Get Involved!

Mental Health During Covid-19

Posted on November 10, 2020 at 2:53 PM Comments comments ()

College Students Life During Covid-19
 
Mental Health is a growing concern among college students in the age of Covid-19.
 
Pay attention to your young adults as they try to navigate their independence, adhere to COVID-19 guidelines, attend classes, try to maintain a social life, and connect with family and friends.  As the holiday’s approaches, many students will have to make tough decisions about going home to families with high risk conditions.
 
Talk with your son or daughter about staying safe physically and emotionally.  
 
Here are some signs of depression to look for in friends:
  • They are not enjoying activities they once loved
  • They no longer attend classes or social outings
  • They are experiencing extreme anger or sadness over a relationship in their life
  • They react negatively or with apathy to most things
  • They often talk about death or suicide
 
This is a time to seek help.  Please encourage them to prioritize their health.
 
Here are some suggestions parents can encourage their children to do:
a.      Encouraged students to seek out spiritual outlets to volunteer and worships.
b.     Increase the amount of rest, sleep, and exercise to maintain good health.
c.      Stress the need to maintain a healthy diet, even slightly by eating healthier foods.
d.     Decrease substance use.
e.      Encourage them to reach out to others, schedule connection time virtually or safely in person.
f.       Reassurance that they (parents) are there for them as needed.
g.     Encourage them to explore resources for nonprofits that deals with mental health in young adults. 


Breast Cancer Awareness Month

Posted on October 9, 2020 at 11:42 AM Comments comments ()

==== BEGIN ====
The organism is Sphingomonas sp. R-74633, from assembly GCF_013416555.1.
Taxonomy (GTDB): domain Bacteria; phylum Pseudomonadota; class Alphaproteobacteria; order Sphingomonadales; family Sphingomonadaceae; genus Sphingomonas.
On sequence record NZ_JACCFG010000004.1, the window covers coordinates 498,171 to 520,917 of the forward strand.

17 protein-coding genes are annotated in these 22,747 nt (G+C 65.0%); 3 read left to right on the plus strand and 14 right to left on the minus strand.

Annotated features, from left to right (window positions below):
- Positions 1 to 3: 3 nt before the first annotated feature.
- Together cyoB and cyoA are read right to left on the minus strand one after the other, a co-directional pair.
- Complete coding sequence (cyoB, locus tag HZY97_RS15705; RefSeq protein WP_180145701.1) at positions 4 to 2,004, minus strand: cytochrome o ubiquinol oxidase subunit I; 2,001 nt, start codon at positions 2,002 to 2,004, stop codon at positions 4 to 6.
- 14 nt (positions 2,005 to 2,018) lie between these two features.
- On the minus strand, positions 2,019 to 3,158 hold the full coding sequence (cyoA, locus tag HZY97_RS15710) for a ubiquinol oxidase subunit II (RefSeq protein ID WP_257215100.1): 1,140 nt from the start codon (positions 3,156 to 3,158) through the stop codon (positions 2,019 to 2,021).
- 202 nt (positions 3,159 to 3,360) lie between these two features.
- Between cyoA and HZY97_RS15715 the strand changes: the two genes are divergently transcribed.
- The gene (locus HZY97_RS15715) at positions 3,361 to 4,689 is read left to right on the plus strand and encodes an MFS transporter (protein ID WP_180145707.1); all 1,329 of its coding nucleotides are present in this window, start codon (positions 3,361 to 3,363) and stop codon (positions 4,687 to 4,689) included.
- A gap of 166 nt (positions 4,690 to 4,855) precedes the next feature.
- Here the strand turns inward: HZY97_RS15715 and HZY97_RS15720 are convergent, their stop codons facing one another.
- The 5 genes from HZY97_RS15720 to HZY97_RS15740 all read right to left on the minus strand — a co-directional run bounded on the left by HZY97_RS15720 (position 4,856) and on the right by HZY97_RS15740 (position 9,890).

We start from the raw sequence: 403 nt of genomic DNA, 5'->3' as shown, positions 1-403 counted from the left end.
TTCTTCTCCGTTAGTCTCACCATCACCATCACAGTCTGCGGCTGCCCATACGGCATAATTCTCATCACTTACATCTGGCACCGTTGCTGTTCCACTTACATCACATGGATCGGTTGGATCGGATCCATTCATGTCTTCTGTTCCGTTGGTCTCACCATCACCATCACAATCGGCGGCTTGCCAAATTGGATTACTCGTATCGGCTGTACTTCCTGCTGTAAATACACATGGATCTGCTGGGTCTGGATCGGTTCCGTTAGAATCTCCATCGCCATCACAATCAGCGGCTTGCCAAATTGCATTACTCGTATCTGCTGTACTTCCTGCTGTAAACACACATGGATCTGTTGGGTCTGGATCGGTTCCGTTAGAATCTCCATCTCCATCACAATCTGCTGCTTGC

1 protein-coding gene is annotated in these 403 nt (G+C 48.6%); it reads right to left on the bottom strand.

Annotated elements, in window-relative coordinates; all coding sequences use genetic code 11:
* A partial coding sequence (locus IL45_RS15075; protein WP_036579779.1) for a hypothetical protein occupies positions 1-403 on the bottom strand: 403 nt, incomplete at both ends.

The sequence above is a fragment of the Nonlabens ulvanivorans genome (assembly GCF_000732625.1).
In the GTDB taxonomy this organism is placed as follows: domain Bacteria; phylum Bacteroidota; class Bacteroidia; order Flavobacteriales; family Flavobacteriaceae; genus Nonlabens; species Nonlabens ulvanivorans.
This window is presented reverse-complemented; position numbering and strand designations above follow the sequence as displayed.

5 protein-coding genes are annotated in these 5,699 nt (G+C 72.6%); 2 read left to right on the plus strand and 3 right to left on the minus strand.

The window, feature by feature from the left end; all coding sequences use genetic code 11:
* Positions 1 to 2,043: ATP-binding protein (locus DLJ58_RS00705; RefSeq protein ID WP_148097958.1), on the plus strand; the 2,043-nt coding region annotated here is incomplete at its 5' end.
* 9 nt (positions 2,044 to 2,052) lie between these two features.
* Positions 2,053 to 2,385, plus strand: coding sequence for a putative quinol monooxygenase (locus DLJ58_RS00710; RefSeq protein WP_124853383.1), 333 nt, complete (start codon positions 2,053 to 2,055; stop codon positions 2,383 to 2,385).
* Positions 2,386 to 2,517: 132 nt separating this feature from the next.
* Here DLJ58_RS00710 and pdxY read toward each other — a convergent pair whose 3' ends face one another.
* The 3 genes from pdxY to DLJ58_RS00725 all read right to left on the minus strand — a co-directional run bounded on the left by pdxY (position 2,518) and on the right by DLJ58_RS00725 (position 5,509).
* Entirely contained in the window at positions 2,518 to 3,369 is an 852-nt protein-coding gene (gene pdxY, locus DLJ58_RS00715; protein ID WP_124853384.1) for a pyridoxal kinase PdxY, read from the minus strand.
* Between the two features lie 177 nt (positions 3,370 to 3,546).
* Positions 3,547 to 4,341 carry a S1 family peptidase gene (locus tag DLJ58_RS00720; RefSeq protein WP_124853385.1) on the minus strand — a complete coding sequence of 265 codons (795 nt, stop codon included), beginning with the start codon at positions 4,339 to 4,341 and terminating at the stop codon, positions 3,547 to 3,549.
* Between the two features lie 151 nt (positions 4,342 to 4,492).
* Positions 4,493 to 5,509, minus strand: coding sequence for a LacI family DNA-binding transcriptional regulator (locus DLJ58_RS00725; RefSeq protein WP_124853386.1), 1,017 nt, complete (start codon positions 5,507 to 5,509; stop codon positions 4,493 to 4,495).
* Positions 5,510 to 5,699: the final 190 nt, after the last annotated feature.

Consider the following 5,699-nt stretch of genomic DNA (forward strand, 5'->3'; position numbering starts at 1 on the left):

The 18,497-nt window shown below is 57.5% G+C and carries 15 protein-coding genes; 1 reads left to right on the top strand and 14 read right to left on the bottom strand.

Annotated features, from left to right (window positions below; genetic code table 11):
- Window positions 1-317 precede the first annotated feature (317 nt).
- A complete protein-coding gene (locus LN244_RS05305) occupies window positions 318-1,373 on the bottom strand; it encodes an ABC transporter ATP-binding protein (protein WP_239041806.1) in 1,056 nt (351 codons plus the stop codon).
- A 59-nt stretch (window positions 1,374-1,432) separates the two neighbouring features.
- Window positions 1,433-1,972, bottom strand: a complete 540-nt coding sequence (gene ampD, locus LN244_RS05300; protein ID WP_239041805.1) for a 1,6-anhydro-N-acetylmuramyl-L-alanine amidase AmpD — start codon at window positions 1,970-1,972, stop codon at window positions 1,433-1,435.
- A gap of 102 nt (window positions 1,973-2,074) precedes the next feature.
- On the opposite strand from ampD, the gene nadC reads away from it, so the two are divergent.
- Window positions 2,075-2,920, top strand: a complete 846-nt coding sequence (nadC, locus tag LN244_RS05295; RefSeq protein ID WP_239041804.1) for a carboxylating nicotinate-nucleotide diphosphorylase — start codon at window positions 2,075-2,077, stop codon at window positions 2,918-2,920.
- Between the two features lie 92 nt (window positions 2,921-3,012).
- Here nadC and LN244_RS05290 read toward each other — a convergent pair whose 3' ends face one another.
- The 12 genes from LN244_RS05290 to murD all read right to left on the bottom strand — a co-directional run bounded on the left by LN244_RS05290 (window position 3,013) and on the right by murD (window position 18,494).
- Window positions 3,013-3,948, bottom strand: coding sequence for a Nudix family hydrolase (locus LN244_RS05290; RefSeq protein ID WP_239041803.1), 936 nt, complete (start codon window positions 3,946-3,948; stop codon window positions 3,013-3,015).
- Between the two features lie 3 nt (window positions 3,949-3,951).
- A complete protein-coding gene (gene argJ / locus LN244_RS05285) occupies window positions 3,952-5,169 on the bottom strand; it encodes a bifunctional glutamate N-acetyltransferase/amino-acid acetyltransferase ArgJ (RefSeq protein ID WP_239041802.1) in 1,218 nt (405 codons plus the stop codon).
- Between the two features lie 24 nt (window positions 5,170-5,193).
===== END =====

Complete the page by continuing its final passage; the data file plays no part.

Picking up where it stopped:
Breast Cancer Awareness Month in October

The Breast Cancer Awareness Month, marked in countries across the world every October, helps to increase attention and support for the awareness, early detection and treatment of this disease.
 
The earlier breast cancer is diagnosed, the better the chance of successful treatment. So it's important to check your breasts regularly and see your GP if you notice a change.
Common breast cancer signs and symptoms include:
  • A lump or swelling in the breast, upper chest or armpit – you might feel the lump but not see it
  • A change in the skin, such as puckering or dimpling
  • A change in the color of the breast – the breast may look red or inflamed
  • A change in the nipple, for example, it has become pulled in (inverted)
  • Rash or crusting around the nipple
  • Any unusual liquid (discharge) from either nipple
  • Changes in size or shape of the breast.  cancernow.org

How Can I Lower My Risk?

  • Keep a healthy weight and exercise regularly.
  • Don’t drink alcohol, or limit the amount of alcohol you drink.
  • If you are taking hormone replacement therapy or birth control pills, ask your doctor about the risks.
  • Breastfeed your children, if possible. www.cdc.gov/cancer